Wassim Bassem November 24, 2017
Smuggling rare animal species out of Iraq has become common due to lax enforcement of laws and the country's security situation, but the federal government is making renewed efforts to halt the smuggling.
A falcon perches on a Bedouin hunter's arm during a hunt in a desert south of Samawah, Iraq, Nov. 30, 2007.
Iraq's Ministry of Health and Environment released 20 falcons back into the wild Nov. 17. The falcons had been smuggled earlier in the month to Kuwait, which returned them to Iraq. This incident is but one example of the systematic smuggling of rare birds and animals out of the country, and the authorities are working to better enforce existing laws and adding security measures.
“The lack of surveillance on the vast, open borders as well as the rampant corruption at the ports make such operations both possible and profitable for smugglers and merchants,” an officer in the Iraqi Ministry of Interior told Al-Monitor on condition of anonymity.
Smugglers are encouraged by traders in the Gulf states who pay huge sums of money to purchase rare, ornamental or hunting birds. There's an anecdote circulating that a rare breed of pigeon recently sent bird fanciers in Kuwait into a bidding war, driving the final price for the birds to $33,000.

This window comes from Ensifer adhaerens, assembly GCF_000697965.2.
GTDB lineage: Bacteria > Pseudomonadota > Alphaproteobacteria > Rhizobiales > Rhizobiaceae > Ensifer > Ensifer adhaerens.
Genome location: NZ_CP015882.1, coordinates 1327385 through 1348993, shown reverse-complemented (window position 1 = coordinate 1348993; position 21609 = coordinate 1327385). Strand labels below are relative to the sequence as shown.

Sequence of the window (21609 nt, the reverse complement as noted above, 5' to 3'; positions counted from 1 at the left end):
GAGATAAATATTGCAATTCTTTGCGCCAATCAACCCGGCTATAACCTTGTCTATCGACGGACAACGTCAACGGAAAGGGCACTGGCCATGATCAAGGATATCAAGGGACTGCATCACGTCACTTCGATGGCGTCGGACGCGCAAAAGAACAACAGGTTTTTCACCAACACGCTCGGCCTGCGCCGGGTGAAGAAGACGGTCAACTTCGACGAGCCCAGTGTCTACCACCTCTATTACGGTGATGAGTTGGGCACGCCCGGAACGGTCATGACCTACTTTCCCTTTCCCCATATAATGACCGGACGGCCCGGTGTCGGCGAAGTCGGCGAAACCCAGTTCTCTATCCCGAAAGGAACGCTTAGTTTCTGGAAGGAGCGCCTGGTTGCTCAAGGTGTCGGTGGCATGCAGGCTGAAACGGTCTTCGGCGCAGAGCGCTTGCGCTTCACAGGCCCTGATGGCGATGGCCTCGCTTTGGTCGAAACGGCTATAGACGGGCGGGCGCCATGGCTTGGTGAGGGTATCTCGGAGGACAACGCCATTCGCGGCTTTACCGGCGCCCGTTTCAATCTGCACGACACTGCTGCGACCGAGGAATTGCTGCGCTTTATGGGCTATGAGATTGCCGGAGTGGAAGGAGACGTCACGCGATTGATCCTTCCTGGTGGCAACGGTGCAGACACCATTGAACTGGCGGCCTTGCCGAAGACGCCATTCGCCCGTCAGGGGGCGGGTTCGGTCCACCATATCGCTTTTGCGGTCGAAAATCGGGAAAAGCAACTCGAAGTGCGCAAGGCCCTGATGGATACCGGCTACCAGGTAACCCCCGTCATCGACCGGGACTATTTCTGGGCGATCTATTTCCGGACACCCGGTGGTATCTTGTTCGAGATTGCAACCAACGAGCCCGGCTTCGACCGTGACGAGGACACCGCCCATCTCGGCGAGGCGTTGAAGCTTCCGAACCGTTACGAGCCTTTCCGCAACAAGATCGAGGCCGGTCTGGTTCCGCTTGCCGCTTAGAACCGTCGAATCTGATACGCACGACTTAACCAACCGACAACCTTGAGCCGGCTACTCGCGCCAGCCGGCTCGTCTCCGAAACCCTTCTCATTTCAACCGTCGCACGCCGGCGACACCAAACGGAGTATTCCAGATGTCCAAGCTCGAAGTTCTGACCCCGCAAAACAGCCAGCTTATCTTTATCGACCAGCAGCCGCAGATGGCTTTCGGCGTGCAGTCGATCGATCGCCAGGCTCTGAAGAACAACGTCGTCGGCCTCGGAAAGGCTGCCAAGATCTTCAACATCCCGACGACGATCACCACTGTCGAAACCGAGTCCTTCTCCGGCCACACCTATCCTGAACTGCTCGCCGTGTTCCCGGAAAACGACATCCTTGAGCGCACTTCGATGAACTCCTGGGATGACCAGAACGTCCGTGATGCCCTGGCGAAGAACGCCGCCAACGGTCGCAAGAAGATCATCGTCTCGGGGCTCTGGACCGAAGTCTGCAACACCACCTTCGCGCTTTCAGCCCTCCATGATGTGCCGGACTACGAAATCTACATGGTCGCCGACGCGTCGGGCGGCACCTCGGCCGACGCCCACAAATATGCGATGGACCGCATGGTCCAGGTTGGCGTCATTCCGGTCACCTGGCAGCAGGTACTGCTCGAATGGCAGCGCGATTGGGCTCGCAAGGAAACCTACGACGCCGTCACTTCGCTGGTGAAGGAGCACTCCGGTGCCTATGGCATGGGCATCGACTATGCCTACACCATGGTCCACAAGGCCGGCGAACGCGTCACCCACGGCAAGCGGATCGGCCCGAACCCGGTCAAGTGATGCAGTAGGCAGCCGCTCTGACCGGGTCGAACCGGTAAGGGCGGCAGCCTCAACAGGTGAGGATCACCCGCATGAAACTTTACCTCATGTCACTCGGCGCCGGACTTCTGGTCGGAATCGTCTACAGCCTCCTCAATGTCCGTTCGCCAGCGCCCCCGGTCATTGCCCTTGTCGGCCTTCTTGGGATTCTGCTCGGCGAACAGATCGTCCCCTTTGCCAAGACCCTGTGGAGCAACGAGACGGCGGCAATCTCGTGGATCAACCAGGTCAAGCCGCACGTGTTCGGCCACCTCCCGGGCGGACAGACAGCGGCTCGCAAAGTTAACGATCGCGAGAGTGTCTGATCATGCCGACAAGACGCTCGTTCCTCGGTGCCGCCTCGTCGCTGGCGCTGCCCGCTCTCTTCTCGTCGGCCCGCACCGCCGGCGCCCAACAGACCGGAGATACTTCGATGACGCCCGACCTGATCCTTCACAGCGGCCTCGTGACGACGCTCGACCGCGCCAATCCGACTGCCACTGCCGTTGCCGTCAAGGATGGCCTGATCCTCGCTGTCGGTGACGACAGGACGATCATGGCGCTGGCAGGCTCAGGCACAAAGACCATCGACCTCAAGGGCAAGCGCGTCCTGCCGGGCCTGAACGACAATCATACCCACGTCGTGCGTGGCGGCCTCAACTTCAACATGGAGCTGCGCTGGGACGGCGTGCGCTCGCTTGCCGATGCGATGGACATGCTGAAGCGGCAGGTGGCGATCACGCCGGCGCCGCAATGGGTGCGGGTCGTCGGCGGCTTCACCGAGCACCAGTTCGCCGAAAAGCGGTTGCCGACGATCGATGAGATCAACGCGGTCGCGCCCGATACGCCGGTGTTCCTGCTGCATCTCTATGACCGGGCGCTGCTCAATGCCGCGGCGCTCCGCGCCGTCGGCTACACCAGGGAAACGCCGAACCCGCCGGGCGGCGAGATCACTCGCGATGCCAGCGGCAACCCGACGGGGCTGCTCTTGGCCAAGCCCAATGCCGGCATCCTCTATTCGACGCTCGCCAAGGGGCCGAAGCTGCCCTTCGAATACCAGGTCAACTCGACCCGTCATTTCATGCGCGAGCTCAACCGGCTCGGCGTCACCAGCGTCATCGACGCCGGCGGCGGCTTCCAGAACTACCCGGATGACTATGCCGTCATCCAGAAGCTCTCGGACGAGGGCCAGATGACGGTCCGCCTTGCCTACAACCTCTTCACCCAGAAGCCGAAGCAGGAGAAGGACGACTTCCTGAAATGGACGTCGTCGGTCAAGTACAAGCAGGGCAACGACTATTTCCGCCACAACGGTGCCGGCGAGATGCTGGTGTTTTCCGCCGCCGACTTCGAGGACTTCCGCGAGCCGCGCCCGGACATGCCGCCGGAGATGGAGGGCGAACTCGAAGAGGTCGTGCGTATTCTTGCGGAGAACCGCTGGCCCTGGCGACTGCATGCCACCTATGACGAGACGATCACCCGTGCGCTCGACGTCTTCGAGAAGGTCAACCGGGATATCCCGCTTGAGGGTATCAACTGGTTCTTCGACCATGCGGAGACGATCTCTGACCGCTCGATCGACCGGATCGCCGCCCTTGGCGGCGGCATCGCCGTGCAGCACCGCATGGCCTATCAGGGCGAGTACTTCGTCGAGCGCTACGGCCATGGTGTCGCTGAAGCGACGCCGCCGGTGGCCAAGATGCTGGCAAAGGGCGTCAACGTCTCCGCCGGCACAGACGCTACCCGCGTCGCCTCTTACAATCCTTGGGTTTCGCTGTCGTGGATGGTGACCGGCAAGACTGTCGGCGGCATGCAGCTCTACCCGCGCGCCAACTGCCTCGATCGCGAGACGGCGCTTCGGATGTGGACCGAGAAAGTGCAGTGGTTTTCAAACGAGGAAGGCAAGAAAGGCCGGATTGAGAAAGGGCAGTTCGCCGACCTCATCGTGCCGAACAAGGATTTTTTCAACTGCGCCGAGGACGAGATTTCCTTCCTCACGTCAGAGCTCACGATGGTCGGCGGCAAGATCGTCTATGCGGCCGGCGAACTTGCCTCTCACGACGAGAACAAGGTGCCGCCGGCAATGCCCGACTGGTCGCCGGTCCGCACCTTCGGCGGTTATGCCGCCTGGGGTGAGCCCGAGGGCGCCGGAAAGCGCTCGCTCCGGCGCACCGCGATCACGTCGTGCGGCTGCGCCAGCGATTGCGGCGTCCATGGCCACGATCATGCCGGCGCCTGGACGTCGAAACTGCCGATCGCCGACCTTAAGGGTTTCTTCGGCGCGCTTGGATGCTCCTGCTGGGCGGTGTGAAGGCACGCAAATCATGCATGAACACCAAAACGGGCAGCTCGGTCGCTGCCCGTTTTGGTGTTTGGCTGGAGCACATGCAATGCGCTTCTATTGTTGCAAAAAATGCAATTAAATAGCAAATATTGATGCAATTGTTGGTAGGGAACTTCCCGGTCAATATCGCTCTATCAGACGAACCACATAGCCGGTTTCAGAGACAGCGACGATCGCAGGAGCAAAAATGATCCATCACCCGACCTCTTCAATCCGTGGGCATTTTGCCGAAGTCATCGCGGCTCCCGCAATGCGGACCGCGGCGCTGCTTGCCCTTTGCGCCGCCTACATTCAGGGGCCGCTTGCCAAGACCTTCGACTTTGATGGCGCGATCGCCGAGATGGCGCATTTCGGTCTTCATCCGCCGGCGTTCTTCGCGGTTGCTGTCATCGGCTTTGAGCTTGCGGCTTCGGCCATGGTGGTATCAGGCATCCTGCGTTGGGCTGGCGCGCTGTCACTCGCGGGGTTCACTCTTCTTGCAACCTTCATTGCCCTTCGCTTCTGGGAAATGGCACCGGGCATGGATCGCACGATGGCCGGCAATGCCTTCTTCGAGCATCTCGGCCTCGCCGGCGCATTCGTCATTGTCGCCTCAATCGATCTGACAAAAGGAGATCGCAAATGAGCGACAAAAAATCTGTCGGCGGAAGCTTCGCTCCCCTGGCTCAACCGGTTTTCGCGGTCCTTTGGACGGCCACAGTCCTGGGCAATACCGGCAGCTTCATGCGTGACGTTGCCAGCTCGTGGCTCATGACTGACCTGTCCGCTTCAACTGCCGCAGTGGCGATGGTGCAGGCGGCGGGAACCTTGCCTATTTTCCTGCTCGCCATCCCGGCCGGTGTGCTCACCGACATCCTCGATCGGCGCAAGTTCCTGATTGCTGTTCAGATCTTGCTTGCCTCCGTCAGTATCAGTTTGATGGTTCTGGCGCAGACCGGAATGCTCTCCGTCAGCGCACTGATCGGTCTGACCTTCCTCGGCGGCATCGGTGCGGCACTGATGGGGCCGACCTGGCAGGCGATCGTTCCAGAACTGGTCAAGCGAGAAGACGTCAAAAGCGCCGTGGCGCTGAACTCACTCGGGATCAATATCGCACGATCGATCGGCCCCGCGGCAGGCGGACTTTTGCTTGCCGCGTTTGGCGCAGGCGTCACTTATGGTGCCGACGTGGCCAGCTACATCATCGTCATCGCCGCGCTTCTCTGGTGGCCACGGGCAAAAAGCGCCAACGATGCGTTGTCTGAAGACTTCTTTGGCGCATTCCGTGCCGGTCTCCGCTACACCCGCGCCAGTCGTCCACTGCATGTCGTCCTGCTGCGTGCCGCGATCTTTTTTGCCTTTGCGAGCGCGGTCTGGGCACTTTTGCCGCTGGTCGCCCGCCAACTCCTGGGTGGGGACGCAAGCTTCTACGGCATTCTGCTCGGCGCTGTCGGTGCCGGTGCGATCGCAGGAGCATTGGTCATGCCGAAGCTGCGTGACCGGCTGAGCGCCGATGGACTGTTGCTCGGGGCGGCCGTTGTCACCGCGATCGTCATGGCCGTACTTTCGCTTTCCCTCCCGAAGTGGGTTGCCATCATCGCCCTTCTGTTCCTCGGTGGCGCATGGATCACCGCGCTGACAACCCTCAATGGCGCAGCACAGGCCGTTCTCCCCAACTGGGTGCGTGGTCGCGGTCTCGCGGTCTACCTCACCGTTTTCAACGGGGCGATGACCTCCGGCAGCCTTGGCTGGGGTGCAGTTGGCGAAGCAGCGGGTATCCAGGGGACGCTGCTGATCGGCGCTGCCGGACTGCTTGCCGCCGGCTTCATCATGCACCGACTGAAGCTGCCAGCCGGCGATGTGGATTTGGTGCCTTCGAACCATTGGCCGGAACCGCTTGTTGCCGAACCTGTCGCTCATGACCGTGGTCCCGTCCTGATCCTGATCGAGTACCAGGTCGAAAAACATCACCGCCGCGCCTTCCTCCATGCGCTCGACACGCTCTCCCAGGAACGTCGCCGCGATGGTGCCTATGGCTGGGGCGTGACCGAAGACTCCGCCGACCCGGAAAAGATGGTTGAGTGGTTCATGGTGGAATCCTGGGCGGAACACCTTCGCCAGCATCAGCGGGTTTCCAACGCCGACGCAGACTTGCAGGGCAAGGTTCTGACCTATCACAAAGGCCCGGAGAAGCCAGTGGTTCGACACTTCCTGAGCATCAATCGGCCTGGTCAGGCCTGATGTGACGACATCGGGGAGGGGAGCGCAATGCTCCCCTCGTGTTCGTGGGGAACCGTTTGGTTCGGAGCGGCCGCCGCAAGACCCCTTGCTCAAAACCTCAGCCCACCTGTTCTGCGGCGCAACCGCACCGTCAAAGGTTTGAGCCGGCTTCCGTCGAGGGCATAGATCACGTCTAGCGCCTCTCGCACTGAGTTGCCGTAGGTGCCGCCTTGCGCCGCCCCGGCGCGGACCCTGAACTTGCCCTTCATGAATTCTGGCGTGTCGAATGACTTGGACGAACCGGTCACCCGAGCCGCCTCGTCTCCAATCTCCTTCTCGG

“Many trade transactions are conducted illegally, away from any environmental or security controls,” Manal al-Muslimawi, a member of the Iraqi parliament's Environment Committee, told Al-Monitor. “The Iraqi laws [are supposed to] protect the environment and its biological diversity, but they are not being enforced."
The falcon incident, Muslimawi said, "is one out of hundreds of smuggling cases of Iraqi birds and rare animals, and the parliamentary committee is aware of that.” She added, “The environmental police in Iraq are not up to the challenge, given the lack of the needed personnel."
Some markets in Baghdad even sell protected species in plain sight.
"Some well-known smugglers are buying rare animal and bird species from the market to selling them through cross-border networks," bird trader Sheikh Ali told Al-Monitor.
"There is a trader who managed last year to get seven rare and desirable hawks from the desert of Ramadi and [offered to sell them to us] for a good price," which he declined. "I subsequently learned that this trader [sold them] to the Gulf traders,” he added.